Madrid was an important stopover for me, as I had studied there for a year in 1996 and I wanted to see my friend Emilio again. Pilar, who had lived in Frankfurt for many years, is now also living in Madrid, so we met them both and hit the town. It was great seeing them!
Next, Frankfurt. Well, this should not really be part of a year long trip, but since Lilians mother was getting married, we planned this in of course. Happy wedding, lots of food and seeing friends and family. We then flew to Sweden to meet some representatives of Swedish county councils that are looking for German doctors to work in their hospitals. They were extremely welcoming and gave us a hard time deciding whether we should go to Sweden or not. We decided to stay in Frankfurt for good.
Besides the interviews we also had time to drive up to the arctic circle and beyond. As it was April, most of northern Sweden was still deeply covered with ice and snow. Think of a winter wonderland. However, April in the north also means 14 hours of sunshine a day, which many Swedes use to go out ice-fishing, skiing and motorsledding. That would still be a good reason the change our minds and move to Sweden...
After a short visit to Arnstein to see my parents and brothers and sisters, we flew to Doha, Qatar. The countries on the Arabian peninsula provide a totally different challenge compared to South America. First of all, public transport is very limited here. After all, everyone is rich and has their own car. So we rented one too and tried to come to terms with the arab way of driving. They are definitely not drink driving, although it sometimes seems like it. Changing lanes is second nature for them. We made it safely to a beach south of Doha, where we spent the night in the car.
The situation is similar but worse in the United Arab Emirates. Public transport is minimal and taxis sometimes hard to get. Try to take a taxi during rush hour and you might encounter a taxi driver, who suddenly forgot how to get to one of the best known malls in town, just to avoid getting stuck in traffic.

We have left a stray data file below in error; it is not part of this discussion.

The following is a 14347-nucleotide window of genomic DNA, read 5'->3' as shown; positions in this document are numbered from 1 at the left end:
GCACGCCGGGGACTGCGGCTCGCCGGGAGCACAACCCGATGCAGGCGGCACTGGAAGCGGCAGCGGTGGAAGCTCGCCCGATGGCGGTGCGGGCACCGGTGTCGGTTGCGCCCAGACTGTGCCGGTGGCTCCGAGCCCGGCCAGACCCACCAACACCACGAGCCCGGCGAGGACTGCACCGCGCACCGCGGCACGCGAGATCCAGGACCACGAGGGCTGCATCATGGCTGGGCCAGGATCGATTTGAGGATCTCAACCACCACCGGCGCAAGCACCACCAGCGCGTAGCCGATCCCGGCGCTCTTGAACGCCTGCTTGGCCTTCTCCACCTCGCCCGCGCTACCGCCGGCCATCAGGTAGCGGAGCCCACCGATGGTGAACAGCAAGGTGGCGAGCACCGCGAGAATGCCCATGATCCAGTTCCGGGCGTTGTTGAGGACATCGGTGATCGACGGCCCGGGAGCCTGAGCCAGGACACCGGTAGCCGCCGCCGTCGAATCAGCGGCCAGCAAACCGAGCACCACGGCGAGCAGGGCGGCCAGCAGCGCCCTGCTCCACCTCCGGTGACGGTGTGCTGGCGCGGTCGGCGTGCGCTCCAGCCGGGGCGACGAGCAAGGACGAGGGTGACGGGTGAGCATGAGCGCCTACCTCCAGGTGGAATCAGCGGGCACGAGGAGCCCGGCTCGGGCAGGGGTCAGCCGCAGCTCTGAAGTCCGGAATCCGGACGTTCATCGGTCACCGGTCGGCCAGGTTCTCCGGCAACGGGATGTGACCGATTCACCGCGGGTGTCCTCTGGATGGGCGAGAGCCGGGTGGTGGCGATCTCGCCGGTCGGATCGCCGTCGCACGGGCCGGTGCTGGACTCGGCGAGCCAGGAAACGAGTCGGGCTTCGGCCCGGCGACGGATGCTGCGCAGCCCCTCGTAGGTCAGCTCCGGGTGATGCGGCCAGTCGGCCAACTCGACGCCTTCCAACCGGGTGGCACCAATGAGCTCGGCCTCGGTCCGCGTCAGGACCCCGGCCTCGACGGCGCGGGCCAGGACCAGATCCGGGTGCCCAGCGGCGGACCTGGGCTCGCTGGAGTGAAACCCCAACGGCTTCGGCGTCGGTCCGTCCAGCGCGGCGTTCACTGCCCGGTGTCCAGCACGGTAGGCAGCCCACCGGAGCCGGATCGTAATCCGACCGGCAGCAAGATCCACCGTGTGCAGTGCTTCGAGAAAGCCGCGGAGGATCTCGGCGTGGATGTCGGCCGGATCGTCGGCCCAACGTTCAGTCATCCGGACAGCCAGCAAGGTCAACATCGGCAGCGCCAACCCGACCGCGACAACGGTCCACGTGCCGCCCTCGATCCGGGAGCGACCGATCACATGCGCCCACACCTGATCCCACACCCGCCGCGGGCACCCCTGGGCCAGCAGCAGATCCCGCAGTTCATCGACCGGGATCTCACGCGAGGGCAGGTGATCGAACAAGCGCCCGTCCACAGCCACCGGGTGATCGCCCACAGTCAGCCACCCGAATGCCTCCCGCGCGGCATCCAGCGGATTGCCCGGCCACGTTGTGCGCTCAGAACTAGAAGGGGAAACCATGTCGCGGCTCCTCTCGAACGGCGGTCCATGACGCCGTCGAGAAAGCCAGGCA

We spent two days in Dubai exploring the obligatory sights lika Burj al Arab hotel, the Gold Souk and the ever growing Dubai skyline. Watch this space! I think it is worth checking on Dubai every five years or so.
A lady from Turkmenistan (one of the hardest countires to get into, but apparently easier to leave behind) then helped us to get a rental car. It is fairly normal that the people working in shops are not arab. About 80% of the population is foreign, mostly Pakistani and Indian, but also many South East Asians.
The bigest problem driving around the region is the heat. As long as you drive, you are in danger of catching a cold from the air condition, once you stop it is unbearable. So we drove most of the time and only stopped to go swimming.
Apart from deserts and mountain scenery there is actually not that much to see. Bedouin life did not leave many traces in the deserts and industrialisation only started with the discovery of oil or even a lot later.
Our next destination was beautiful Oman. As hot as Dubai, but a lot less people and traffic. We drove around the northern part of the country, chasing lazy camels of the road. Absolute highlight was the turtle beach in Ras al Jinz, where we could camp and swim. During the night, giant green turtles would come onto the beach to lay their eggs. The magic moment came, when Lilian brought a newly hatched baby turtle into the safety of the water.
At the beginning of May it was time to move on to Asia, our final destination, that Lilian had been looking forward to for quite a while.
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